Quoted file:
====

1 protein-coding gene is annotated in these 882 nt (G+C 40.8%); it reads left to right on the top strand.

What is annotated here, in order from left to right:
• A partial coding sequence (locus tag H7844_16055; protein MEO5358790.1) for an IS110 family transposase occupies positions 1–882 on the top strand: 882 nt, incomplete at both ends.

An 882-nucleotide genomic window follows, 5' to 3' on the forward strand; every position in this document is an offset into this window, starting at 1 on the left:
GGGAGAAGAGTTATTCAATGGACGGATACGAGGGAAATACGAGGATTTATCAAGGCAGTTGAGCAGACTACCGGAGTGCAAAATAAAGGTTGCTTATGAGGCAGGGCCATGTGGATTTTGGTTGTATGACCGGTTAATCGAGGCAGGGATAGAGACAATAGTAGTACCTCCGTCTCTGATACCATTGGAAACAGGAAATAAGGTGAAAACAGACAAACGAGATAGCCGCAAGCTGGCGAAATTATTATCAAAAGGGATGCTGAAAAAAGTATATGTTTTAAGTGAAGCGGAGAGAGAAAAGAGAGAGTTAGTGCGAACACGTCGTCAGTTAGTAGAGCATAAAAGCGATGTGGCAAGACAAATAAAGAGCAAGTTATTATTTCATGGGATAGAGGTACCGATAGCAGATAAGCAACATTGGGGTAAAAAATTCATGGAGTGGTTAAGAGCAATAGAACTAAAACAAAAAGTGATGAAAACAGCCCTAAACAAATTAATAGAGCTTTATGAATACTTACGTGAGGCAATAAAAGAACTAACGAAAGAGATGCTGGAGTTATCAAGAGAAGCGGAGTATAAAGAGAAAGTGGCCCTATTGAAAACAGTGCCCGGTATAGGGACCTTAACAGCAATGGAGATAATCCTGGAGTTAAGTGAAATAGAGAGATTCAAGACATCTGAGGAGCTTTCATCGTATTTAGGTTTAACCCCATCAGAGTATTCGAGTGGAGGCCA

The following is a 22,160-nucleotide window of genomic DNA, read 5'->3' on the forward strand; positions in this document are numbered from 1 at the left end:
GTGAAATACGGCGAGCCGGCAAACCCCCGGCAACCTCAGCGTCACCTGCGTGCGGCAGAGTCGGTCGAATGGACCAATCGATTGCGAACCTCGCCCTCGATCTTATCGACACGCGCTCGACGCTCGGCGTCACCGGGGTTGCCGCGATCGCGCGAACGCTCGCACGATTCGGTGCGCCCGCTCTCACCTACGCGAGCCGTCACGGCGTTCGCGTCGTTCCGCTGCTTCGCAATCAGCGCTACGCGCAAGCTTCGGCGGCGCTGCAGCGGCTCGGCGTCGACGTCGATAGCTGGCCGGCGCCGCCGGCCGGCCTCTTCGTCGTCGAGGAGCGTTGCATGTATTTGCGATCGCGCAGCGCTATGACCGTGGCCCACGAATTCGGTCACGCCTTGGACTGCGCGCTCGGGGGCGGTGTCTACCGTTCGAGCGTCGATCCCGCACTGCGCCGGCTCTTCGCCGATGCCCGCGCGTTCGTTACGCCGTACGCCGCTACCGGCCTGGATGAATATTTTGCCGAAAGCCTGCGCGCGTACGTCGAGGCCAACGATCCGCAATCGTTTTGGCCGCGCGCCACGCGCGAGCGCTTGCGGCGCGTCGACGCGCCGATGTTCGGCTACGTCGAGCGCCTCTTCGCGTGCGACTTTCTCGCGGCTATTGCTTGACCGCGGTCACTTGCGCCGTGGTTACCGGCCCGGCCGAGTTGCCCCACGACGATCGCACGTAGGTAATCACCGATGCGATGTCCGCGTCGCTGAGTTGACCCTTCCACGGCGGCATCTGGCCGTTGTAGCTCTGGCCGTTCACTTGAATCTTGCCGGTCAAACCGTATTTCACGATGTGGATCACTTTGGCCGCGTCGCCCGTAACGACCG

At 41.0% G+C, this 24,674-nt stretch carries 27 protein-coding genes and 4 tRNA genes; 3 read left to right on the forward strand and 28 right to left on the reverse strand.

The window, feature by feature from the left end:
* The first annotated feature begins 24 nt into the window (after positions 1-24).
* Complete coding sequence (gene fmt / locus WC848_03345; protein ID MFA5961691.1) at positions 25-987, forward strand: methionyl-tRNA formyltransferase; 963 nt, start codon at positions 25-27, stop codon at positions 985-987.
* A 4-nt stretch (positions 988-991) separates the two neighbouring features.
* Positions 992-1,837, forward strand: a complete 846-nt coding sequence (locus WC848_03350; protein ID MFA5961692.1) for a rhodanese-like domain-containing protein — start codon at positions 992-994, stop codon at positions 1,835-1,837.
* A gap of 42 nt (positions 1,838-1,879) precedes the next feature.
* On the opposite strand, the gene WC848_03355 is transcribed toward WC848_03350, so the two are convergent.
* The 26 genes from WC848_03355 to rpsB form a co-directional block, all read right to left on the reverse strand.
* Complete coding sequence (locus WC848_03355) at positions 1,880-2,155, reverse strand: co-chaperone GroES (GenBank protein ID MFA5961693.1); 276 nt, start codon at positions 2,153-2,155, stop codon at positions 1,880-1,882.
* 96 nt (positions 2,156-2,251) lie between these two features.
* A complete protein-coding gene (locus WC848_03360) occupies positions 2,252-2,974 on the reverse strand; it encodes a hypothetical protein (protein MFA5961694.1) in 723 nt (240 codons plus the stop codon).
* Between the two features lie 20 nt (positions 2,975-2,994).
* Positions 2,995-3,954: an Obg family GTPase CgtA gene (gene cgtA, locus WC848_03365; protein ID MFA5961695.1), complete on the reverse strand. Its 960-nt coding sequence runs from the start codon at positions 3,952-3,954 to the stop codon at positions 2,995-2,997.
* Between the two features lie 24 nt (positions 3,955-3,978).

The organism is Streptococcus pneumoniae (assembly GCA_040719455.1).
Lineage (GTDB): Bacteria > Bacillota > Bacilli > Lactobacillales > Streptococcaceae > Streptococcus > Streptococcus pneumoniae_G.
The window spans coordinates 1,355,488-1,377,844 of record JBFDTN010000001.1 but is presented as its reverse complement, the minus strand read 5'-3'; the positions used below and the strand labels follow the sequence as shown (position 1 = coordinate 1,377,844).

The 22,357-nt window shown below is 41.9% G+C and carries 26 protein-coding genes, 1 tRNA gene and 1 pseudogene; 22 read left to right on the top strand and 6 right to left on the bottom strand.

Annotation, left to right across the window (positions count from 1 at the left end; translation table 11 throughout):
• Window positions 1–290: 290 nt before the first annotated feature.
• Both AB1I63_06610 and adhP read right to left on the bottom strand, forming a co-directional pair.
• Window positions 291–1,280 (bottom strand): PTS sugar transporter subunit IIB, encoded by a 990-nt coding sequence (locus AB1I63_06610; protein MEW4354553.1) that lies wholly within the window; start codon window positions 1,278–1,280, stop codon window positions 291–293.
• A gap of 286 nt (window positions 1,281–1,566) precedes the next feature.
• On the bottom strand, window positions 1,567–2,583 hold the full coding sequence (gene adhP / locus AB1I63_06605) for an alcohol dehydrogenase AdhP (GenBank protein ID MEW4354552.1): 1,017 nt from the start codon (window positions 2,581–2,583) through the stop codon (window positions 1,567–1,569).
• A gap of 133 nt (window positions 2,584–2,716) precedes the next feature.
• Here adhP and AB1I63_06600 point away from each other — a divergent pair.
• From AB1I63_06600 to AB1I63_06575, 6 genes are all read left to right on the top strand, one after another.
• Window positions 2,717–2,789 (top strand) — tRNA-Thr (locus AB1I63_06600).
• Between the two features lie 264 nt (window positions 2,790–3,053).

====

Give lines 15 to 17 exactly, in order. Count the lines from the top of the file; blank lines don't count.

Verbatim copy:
* On the opposite strand, the gene WC848_03355 is transcribed toward WC848_03350, so the two are convergent.
* The 26 genes from WC848_03355 to rpsB form a co-directional block, all read right to left on the reverse strand.
* Complete coding sequence (locus WC848_03355) at positions 1,880-2,155, reverse strand: co-chaperone GroES (GenBank protein ID MFA5961693.1); 276 nt, start codon at positions 2,153-2,155, stop codon at positions 1,880-1,882.